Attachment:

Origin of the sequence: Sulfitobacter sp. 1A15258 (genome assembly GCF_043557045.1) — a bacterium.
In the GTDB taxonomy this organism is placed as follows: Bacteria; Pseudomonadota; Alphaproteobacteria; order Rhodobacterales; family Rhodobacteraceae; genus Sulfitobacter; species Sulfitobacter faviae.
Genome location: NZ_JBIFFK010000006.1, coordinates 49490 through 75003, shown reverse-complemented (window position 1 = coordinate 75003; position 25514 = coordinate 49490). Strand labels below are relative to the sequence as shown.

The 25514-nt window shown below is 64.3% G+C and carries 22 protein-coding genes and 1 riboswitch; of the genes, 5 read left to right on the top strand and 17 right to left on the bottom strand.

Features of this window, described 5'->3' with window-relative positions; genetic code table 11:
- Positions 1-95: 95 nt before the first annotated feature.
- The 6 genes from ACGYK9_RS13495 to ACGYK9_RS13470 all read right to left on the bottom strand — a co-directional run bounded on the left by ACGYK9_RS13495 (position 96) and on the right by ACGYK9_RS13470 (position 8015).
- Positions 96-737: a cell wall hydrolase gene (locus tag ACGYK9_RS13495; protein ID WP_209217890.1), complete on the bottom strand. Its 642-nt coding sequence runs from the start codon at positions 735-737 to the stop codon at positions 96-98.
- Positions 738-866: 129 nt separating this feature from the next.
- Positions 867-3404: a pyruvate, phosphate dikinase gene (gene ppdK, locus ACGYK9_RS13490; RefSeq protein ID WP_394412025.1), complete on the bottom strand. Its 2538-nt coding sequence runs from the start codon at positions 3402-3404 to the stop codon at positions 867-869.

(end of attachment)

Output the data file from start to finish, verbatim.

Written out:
Origin of the sequence: Sulfitobacter sp. 1A15258 (genome assembly GCF_043557045.1) — a bacterium.
In the GTDB taxonomy this organism is placed as follows: Bacteria; Pseudomonadota; Alphaproteobacteria; order Rhodobacterales; family Rhodobacteraceae; genus Sulfitobacter; species Sulfitobacter faviae.
Genome location: NZ_JBIFFK010000006.1, coordinates 49490 through 75003, shown reverse-complemented (window position 1 = coordinate 75003; position 25514 = coordinate 49490). Strand labels below are relative to the sequence as shown.

The 25514-nt window shown below is 64.3% G+C and carries 22 protein-coding genes and 1 riboswitch; of the genes, 5 read left to right on the top strand and 17 right to left on the bottom strand.

Features of this window, described 5'->3' with window-relative positions; genetic code table 11:
- Positions 1-95: 95 nt before the first annotated feature.
- The 6 genes from ACGYK9_RS13495 to ACGYK9_RS13470 all read right to left on the bottom strand — a co-directional run bounded on the left by ACGYK9_RS13495 (position 96) and on the right by ACGYK9_RS13470 (position 8015).
- Positions 96-737: a cell wall hydrolase gene (locus tag ACGYK9_RS13495; protein ID WP_209217890.1), complete on the bottom strand. Its 642-nt coding sequence runs from the start codon at positions 735-737 to the stop codon at positions 96-98.
- Positions 738-866: 129 nt separating this feature from the next.
- Positions 867-3404: a pyruvate, phosphate dikinase gene (gene ppdK, locus ACGYK9_RS13490; RefSeq protein ID WP_394412025.1), complete on the bottom strand. Its 2538-nt coding sequence runs from the start codon at positions 3402-3404 to the stop codon at positions 867-869.